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Republican states are being provided a Medicaid deal that might be too silly to refuse on the COVID-19 invoice

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The Center for Budgetary and Policy Priorities estimates that this, combined with an increase in ACA eligibility for lower-income individuals, would mean that nearly 4 million currently uninsured people could be insured. This would include around 640,000 low-income basic and frontline workers.

This is all great, despite the fact that these Republican states are so anti-Obamacare that even an influx of cash may not be enough to do it. Congress and Biden can only try on that front. But what they are doing, which can be very effective, is to allow states to extend the coverage period for new mothers to 12 full months. This extension would take five years for states and, in turn, particularly affect the non-expanding states, where some programs expel mothers 60 days after birth, even though their infants are insured for one year. This would give a huge boost to new mothers as they could have pregnancy-related health complications like postpartum depression or recovery from a cesarean section treated with consistent coverage for a full year.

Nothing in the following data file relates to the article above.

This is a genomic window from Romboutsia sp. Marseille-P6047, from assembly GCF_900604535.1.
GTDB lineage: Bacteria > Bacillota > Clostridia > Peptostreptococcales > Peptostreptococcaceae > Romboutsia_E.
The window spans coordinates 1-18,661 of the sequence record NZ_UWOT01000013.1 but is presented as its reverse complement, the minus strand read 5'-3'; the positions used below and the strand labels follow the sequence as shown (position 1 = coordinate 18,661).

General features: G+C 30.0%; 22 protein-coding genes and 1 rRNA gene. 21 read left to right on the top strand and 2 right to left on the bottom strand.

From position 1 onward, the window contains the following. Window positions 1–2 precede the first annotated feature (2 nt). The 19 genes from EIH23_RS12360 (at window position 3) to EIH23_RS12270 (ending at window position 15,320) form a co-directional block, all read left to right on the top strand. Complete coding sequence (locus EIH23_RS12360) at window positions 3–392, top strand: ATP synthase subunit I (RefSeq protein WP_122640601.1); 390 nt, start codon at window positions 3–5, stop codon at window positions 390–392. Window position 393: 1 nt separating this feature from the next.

In the states where Medicaid has expanded, most of these women will be able to maintain Medicaid coverage because their income is still eligible. However, the non-expanding states start it after 60 days. And because the non-expanding states are mostly in the southeastern US, it means a lot of women of color don't have this coverage. There is an option to extend coverage for 12 months, but states wishing to do so must obtain a waiver from the federal government. This legislation would allow states to do so without this application process.

This would be part of the support that Democratic lawmakers want to give black mothers with their Black Maternal Health Momnibus Act of 2021. According to the Centers for Disease Control, black mothers are three times more likely to die from pregnancy-related complications than white women. This problem involves a lot more than just getting access to coverage under Medicaid, but it would still be a key component in solving the problem, especially now.

"During COVID-19, we have seen Black, Hispanic, Indigenous, and Asian Americans have higher levels of exposure to the virus and more serious health consequences from infection. These differences are unacceptable," said Rep. Lauren Underwood, one of the parent companies & # 39; sponsors said. "The hour for courageous action has come and courageous action is what the momnibus represents."

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